In my day every schoolboy knew that vixere and vixerunt were simply alternative forms of the perfect tense third person plural. Like Mary Beard, I always heard Cicero's statement reported as vixere, but there is absolutely no difference in grammar or sense either way. What really intrigues me is what Davor Butkovic (Letters, 20 September) thinks vixere means.
According to Jenny Diski, David Gilmore, in his book about misogyny, refers to Yeats’s complaint that ‘Love has pitched his mansion in the place of excrement’ (LRB, 6 September). These words are actually spoken by Crazy Jane, who is answering the Bishop’s condemnation of her sexuality by asserting that ‘Fair and foul are near of kin, and fair needs foul.’
Jenny Diski refers to man's fear of being engulfed during sexual intercourse with women. In Rosa, Maurice Pons's most entertaining novel, the chief male protagonist, and many other men, do indeed end up engulfed in Rosa's very capacious uterus.
At the Crease
Was I alone in finding grounds for suspicion in the friendly way Butcher's innings, discussed by John Sturrock in Short Cuts (LRB, 6 September), and one or two other English cricketing exploits were greeted by the Australians this summer? Their enthusiasm was an aspect of their conceit: by warmly acknowledging these feats they were congratulating themselves, too – if you can make a ton against us, it can only be a fluke or divine intervention.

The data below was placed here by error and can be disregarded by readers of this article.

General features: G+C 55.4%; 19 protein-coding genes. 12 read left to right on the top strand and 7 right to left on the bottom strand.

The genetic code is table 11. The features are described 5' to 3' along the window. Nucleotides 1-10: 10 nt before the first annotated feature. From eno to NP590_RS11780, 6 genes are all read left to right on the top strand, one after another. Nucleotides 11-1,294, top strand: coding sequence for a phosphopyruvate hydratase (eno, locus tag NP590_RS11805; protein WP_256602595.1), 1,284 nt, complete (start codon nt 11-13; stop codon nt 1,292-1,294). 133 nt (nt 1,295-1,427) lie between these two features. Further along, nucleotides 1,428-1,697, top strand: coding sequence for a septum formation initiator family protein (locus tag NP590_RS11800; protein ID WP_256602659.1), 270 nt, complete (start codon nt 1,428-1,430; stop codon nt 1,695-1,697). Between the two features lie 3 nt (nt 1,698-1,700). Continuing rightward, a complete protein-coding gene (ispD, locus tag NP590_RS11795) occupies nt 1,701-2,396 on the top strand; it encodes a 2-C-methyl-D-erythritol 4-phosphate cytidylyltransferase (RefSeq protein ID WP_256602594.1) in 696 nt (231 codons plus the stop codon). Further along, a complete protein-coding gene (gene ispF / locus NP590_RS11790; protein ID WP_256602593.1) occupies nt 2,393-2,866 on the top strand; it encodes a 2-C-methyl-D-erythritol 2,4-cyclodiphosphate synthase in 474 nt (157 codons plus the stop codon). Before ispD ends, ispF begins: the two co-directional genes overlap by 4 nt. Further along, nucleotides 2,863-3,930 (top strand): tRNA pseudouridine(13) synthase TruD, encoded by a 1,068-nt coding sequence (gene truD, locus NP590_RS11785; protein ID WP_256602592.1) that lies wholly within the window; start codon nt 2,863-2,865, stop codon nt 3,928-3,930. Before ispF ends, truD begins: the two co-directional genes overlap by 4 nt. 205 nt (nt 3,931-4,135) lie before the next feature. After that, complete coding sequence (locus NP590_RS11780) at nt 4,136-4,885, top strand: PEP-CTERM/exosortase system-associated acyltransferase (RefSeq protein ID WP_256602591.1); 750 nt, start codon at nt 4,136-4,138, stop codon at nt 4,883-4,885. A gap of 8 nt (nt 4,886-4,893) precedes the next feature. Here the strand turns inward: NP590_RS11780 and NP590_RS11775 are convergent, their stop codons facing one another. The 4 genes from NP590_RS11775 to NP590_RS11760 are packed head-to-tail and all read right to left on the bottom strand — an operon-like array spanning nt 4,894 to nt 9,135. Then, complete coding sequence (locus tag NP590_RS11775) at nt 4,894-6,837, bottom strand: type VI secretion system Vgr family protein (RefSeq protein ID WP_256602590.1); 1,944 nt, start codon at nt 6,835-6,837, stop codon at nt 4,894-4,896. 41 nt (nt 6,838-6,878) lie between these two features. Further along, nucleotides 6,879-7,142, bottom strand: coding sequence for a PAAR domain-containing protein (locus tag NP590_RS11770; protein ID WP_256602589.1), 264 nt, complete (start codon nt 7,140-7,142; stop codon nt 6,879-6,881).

It is surprising to find Alex de Waal (LRB, 23 August) claiming that ‘the human rights movement itself crossed a Rubicon when it endorsed the military-humanitarian interventions in Somalia, Haiti and the former Yugoslavia.’ What ‘human rights movement’ does he refer to? Many organisations constituting this nebulous entity supported these interventions; many others opposed them. The very issue of whether such actions are permissible continues to divide ‘the’ human rights movement, now stranded on both sides of the Rubicon, and consequently easier to defeat.
In his review of a good handful of war novels (LRB, 6 September), James Meek included a needless and inaccurate list of countries in which wars have been fought since the Second World War. Mauritania appears twice and the Congo appears well after Zaire. To suggest that Gabon, Cameroon or Ghana have been at war is plain wrong. Gabon has seen, at most, occasional ethnic rivalries between locals and West African street traders. Cameroon has been attempting to keep its frontier dispute with Nigeria over the Bakassi peninsula within peaceful bounds, while its three-hour-long attempted coup in the early 1980s doesn't seem worthy of inclusion in Meek's hit-list. Ghana suffered a number of coups in its first two decades of independent rule, but has taken in more West African refugees than Canada as a proportion of population. What war has occurred in Zambia since 1945? Or in Burkina Faso or Mali? Have people really fought and died in France or in Italy? What lets Liberia off the hook, or the Scandinavian countries, or Nigeria (but not Niger)?
Ballymena, Co. Antrim